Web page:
York Medieval Lectures
Please note the change in start time from that previously advertised.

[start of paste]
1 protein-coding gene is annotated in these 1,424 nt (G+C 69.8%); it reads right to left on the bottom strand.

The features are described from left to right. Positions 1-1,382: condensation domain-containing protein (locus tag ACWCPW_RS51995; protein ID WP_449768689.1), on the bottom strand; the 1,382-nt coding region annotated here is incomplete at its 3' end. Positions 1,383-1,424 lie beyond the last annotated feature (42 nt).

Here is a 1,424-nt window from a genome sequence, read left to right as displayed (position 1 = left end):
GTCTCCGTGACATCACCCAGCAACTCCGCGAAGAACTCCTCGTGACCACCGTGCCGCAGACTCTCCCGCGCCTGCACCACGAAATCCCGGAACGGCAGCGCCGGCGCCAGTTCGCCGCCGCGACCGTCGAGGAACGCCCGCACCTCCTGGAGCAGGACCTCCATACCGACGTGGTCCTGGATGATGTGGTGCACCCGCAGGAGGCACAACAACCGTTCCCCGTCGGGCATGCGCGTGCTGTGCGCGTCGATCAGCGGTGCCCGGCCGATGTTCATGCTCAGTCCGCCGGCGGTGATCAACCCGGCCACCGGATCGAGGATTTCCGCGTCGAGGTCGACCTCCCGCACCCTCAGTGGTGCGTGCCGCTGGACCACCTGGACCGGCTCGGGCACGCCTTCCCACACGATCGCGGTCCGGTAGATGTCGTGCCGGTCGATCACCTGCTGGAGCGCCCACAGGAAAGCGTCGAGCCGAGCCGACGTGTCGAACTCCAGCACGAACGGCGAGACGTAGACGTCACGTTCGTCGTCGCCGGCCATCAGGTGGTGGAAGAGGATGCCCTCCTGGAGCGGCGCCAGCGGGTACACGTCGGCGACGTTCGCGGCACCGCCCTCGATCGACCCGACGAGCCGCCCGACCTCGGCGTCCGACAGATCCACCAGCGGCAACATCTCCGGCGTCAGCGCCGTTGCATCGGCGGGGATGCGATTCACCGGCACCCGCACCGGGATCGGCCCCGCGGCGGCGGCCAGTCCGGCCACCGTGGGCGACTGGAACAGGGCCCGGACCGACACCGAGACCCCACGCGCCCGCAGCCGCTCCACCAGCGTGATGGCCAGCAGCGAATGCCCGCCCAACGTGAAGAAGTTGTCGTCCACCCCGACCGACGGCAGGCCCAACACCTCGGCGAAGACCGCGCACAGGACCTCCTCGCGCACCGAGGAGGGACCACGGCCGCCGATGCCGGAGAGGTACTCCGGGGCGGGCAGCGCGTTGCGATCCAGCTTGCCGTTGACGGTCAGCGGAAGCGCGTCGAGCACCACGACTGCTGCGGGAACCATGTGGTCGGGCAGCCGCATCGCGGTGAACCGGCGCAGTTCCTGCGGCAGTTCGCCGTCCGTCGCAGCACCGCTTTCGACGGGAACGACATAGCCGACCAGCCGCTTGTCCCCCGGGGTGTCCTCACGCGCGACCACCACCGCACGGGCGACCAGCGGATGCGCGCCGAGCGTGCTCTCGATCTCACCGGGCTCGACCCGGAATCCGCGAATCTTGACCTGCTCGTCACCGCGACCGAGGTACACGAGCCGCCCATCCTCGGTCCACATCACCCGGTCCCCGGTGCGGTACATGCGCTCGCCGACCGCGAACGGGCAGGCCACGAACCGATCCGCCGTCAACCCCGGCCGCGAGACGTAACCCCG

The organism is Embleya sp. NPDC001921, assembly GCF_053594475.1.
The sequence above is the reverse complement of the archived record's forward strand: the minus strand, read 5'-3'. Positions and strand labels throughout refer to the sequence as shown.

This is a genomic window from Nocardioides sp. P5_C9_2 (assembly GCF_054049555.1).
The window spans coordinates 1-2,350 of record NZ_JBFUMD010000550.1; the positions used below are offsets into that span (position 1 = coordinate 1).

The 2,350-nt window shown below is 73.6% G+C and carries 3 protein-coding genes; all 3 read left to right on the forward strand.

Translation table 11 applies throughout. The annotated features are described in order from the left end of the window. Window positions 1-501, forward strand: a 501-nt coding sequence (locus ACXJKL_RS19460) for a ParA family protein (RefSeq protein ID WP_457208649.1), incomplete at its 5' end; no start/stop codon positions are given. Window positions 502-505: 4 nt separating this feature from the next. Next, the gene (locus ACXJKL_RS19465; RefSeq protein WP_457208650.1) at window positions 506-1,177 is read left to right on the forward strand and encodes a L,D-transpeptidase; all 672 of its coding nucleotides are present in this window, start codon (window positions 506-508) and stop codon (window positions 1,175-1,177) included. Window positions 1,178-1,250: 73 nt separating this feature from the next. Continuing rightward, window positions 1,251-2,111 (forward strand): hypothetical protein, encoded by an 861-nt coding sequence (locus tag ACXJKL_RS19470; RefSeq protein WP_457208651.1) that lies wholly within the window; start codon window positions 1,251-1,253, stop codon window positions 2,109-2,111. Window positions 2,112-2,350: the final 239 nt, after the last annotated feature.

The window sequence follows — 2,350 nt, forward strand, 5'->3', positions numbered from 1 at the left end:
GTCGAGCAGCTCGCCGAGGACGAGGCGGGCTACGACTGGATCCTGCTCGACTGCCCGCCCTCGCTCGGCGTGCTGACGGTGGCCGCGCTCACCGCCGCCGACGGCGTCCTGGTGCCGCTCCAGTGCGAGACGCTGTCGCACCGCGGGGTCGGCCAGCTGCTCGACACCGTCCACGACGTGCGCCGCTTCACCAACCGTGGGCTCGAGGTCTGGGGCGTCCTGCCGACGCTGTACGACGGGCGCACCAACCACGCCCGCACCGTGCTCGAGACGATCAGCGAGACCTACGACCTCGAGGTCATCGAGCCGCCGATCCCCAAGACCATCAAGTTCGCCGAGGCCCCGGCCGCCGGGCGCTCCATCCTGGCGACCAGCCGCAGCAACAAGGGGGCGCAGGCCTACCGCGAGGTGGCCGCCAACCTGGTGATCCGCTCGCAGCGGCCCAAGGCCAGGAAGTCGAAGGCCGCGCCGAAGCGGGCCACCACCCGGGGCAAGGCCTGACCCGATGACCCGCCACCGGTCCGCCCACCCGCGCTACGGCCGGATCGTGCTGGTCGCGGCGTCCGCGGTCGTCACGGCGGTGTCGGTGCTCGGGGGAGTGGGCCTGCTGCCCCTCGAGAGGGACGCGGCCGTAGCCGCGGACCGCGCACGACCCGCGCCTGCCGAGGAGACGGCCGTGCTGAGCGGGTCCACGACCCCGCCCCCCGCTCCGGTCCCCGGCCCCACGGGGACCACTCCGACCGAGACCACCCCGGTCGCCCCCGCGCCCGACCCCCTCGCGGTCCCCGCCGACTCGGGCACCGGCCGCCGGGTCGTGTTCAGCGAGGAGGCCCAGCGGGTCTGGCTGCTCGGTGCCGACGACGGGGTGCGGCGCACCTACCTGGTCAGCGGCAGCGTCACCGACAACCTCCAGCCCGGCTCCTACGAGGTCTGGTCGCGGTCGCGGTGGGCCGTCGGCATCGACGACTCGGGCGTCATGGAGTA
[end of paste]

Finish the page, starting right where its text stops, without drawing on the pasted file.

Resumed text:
As the Hundred Years War drew to a close, clerics loyal to the French King Charles VII opened an inquiry into the trial of Joan of Arc that had taken place at Rouen in 1431. Over a period of six years, one hundred and sixty witnesses were asked about their memories of Joan and the legal process through which she had been found guilty of heresy. They ranged from clerics involved in that original trial to ordinary people who had known her as a child in her home village of Domrémy, as well as important noblemen like the duke of Alencon and the count of Dunois who had fought alongside her in her battles against the English. Thanks to their testimony, the judges were able to overturn the original verdict against Joan, and their evidence now provides the foundation for the modern celebration of this extraordinary French heroine. But despite the historical importance of this Nullification Trial, the records have received very little scholarly attention. This lecture will therefore re-evaluate the reliability of these witness statements in reconstructing the story of Joan of Arc, and also investigate their value as windows into wider issues like gender, religion, politics, warfare and emotions in mid-fifteenth century France.